The legend of Robin Hood has been told for centuries. In the usual version, he is a nobleman who has been forced from his estate. He gathers a band of “merry men” who are dedicated to robbing from the rich and giving to the desperately poor.
But in earlier versions of the story, told in verse and song, Robin robbed from the poor but didn’t give to the rich and didn’t have noble aspirations. Playwright David Farr has returned to that earlier version of Robin Hood and to a very different Maid Marion, who challenges the outlaw to be a better man.
The University of Michigan Department of Theatre and Drama will present Farr’s The Heart of Robin Hood at the Power Center for the Arts, December 8-11.
Director Geoff Packard said that Farr takes a decidedly different view of Robin Hood and his Merry Men.
U-M Gilbert and Sullivan Society celebrates its 75th anniversary with pirates, policemen, and paleontologists
With cat-like tread, a rollicking band of pirates will step upon the stage from December 8-11 as they have done about every four years since 1949 when the two-year-old University of Michigan Gilbert and Sullivan Society (UMGASS) gave its first performance of The Pirates of Penzance.
Sparkling tunes and lyrics replete with irony, wit, conflict, and romance make it no surprise that UMGASS would celebrate its 75th anniversary with a production of Gilbert & Sullivan’s two-act comic operetta. Director David Andrews says, “It’s probably the best known and best loved of Gilbert and Sullivan’s pieces.” Andrews says the show doesn’t just have catchy melodies that people hum on the way out: “Some people are humming on the way in,” he says of the well-known show.
U-M's production of the musical tragedy "Bernarda Alba" mixes period costumes and an abstract set to confront contemporary issues facing women
Fredrico Garcia Lorca wrote The House of Bernarda Alba in 1936, shortly before he was murdered by a nationalist firing squad during the Spanish Civil War. Michael John LaChiusa shortened the title to Bernarda Alba when he set the play to music and added lyrics; he made some changes to the play while keeping the essential story:
Bernarda Alba assumes the role of family head after her husband’s funeral. She orders her five unmarried daughters, ages 20-39, to mourn for eight years, as her mother did before her. It will be as though the house is bricked up; even crying is forbidden. One problem is that three of the sisters are enamored with the handsome Pepe el Romano—the eldest is engaged to him—and jealousy takes center stage. But what exactly can the sisters do under the circumstances? Turns out, some life-altering things.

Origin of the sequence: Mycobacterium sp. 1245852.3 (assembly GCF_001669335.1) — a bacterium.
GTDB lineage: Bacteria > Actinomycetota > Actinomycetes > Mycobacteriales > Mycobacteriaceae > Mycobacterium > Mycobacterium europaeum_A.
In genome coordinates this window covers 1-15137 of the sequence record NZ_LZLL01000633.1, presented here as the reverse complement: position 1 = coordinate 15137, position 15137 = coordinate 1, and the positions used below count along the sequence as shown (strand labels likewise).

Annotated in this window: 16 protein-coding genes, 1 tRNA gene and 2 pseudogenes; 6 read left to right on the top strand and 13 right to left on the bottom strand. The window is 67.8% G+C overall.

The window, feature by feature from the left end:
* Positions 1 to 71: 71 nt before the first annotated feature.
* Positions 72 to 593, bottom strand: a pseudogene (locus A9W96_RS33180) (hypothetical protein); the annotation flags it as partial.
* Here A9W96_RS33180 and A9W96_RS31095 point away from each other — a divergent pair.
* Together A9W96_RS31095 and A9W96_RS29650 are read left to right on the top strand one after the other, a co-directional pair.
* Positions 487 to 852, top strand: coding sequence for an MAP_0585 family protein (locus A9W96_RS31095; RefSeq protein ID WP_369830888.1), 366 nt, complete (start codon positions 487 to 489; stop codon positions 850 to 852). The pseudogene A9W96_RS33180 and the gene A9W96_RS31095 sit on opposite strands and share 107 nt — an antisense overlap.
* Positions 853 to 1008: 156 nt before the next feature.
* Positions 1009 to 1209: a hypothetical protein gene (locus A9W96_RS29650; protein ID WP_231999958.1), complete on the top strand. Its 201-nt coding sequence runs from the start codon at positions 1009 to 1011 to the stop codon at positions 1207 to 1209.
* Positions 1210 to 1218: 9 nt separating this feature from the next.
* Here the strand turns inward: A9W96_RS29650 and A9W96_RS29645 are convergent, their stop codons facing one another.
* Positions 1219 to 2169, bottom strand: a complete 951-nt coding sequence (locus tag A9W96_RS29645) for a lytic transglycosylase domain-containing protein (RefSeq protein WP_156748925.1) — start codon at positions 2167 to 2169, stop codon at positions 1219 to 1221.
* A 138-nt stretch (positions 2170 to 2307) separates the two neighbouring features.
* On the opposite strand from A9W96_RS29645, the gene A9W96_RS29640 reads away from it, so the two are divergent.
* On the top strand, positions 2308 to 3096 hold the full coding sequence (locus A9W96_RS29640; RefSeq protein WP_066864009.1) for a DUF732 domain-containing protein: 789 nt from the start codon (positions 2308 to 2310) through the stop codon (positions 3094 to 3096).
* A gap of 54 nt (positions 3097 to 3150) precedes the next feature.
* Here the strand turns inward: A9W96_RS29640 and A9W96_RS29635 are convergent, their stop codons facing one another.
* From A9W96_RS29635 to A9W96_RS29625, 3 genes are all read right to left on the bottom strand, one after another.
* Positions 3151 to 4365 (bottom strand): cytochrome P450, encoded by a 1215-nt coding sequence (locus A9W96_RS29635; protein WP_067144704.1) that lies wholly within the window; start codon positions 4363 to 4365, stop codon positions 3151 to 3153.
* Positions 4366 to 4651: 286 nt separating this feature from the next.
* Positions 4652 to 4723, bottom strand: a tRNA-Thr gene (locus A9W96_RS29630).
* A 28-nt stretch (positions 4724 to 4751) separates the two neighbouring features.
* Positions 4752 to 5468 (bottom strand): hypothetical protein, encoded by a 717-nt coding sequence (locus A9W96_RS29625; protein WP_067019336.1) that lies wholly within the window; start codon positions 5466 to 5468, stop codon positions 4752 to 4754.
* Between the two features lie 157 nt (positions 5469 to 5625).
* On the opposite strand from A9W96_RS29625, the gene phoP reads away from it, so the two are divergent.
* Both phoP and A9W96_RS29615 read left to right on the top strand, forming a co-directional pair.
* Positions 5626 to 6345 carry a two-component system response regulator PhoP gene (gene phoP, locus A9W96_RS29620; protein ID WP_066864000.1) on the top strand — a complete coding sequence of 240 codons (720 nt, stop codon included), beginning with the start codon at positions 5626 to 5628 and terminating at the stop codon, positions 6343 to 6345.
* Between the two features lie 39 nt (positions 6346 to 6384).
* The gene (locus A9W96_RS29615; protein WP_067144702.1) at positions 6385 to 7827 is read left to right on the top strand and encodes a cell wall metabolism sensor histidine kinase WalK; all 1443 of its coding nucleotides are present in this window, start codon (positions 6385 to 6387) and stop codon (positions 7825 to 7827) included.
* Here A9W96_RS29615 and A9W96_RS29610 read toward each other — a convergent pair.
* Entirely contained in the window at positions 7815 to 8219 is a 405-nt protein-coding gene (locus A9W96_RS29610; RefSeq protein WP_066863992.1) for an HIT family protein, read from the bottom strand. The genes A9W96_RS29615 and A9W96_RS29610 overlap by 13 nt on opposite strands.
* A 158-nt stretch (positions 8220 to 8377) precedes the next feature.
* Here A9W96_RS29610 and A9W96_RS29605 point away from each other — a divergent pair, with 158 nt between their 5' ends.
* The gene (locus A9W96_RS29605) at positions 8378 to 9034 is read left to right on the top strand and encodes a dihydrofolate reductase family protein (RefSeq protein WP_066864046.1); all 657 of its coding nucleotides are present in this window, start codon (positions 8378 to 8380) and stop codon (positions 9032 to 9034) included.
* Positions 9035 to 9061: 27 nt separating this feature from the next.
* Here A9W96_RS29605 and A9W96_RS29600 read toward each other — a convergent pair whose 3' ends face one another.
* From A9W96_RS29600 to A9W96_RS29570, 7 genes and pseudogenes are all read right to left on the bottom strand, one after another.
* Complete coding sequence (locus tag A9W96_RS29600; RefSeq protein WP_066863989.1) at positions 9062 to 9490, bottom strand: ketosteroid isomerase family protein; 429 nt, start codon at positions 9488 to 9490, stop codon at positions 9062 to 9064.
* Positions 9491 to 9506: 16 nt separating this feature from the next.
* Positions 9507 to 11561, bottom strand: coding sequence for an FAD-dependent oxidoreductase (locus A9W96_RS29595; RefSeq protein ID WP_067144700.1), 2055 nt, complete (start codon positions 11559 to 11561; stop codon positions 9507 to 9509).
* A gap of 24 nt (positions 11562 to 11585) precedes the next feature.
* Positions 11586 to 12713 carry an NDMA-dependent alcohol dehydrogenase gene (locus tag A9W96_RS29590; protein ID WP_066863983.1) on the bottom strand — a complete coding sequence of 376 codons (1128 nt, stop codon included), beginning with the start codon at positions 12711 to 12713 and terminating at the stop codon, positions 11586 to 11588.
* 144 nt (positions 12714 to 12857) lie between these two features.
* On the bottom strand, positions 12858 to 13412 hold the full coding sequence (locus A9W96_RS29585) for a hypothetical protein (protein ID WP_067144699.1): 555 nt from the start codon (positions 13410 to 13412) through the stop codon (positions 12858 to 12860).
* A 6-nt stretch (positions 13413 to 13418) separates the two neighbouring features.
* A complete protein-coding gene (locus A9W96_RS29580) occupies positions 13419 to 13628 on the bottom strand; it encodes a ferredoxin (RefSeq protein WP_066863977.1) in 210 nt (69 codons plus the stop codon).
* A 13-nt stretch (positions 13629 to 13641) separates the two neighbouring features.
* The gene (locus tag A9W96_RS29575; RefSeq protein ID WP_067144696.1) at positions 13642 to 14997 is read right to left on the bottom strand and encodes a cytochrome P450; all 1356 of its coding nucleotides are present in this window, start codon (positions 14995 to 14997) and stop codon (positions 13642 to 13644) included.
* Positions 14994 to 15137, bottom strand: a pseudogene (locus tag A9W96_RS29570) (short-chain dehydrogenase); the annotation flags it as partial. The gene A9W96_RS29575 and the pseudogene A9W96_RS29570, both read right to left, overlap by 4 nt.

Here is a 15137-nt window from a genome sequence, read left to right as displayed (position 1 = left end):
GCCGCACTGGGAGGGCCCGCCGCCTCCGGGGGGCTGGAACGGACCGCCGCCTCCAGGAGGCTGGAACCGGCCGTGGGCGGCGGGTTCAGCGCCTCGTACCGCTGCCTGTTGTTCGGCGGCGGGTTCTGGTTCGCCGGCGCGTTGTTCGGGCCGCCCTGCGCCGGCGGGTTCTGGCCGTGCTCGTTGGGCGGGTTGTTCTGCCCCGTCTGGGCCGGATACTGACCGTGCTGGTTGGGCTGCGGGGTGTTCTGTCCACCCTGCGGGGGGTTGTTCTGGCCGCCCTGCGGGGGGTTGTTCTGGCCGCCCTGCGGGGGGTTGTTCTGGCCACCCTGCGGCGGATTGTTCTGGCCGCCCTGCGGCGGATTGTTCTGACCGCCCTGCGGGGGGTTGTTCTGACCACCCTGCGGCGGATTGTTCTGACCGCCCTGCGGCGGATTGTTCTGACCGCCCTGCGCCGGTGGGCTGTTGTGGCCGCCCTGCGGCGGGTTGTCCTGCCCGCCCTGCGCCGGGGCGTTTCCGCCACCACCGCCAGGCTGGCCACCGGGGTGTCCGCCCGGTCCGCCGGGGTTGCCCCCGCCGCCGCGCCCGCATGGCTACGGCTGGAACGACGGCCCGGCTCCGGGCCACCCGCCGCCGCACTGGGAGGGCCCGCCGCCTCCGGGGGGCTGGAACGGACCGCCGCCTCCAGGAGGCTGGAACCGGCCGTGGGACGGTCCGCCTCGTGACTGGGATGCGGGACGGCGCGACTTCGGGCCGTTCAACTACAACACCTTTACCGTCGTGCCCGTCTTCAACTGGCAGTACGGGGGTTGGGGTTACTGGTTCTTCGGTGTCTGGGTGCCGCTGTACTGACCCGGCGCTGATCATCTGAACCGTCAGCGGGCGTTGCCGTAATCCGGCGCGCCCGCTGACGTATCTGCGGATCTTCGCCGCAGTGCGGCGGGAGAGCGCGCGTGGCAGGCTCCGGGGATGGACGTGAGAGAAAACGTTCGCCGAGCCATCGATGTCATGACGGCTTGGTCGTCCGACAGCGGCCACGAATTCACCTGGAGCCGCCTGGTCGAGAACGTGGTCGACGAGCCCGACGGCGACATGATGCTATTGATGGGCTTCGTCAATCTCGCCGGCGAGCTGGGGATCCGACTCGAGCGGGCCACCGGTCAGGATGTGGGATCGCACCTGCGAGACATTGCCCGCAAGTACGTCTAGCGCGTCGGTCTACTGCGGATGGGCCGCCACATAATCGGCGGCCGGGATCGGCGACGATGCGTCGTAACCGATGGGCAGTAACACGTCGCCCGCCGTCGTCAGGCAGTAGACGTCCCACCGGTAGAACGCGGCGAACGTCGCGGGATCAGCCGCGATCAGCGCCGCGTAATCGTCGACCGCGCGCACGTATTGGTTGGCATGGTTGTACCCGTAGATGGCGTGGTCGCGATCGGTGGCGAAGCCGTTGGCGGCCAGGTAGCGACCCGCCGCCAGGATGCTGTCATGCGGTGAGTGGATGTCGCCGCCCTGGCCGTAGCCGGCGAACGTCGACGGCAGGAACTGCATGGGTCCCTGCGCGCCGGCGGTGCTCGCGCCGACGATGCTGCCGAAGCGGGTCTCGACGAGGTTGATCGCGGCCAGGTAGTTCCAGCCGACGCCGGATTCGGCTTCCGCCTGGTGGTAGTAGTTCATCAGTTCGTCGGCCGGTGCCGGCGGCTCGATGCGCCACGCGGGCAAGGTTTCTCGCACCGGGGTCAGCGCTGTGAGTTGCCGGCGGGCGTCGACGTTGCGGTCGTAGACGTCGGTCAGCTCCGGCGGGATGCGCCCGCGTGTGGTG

When the musical tragedy opened at Lincoln Center in New York in 2006, the scenic design was drab, a realistic depiction of this closed and lonely home.
For Linda Goodrich's production of LaChiusa's Bernarda Alba adaptation that's running November 10-13 at the University of Michigan, scenic designer Jungah Han dropped the drab for what Goodrich calls a “wildly inventive” set. The stark red floor is bordered by a black playing area, with a kind of ceiling that descends to oppress the characters. Actors step out of character and onto the rim at times to witness the action or to narrate.
Bill Edwards prefers to keep his songwriting in perspective—though not necessarily his own.
The Ann Arbor singer-songwriter and multi-instrumentalist pens sentimental narratives from different viewpoints on his new Americana album, Thirteen Stories.
“Sometimes [people] listen to or see a singer, and they assume the song you’re singing is from your own perspective. It doesn’t always have to be; that’s very limiting I find,” Edwards said.
“You can use your imagination and sing from somebody else’s perspective. It’s all colored by my personal experience, and some of it’s very personal, but not all of it.”
Throughout Thirteen Stories, Edwards channels the mindset of a hall of fame baseball player, a seasoned songwriter, a nostalgic boater, a distraught wife, and other compelling characters.
“I want [listeners] to get outside themselves a little bit and experience emotion from somebody else’s point of view,” he said. “Can you identify with this even though it’s not necessarily my point of view or their point of view? Do the songs communicate well enough what somebody else might be going through?”
Shakespeare's "Much Ado About Nothing" gets a contemporary update with new music at Ann Arbor Civic Theatre
"Therefore play, music."
—Benedick, Much Ado About Nothing
It’s become customary for directors to find ways to make Shakespeare more accessible.
When director David Widmayer proposed the Bard’s Much Ado About Nothing as the play to welcome audiences back to the Ann Arbor Civic Theatre, he embraced Benedick’s call for music.
“My original pitch was to replace the violence in the show with the metaphorical violence of a battle of the bands,” he said.
That proposal was turned down, but music remained a key element for the production, including some cast members creating original compositions for Shakespeare’s verse.
Widmayer has performed in several Shakespeare productions at the Ann Arbor Civic Theatre. This is his second time directing a Shakespeare play.
“I was looking for something that basically we could have fun with and get the audience back into the theater,” Widmayer said.
In Widmayer’s reimagining of Much Ado, musicians and artists go off to war but when they return they lay down their arms to return to the arts. The time is now, but the titles and arrangements of Shakespeare’s world exist in this imaginary version of modern times.
“It’s a place where people can come and perform music and find joy in that art together,” Widmayer said.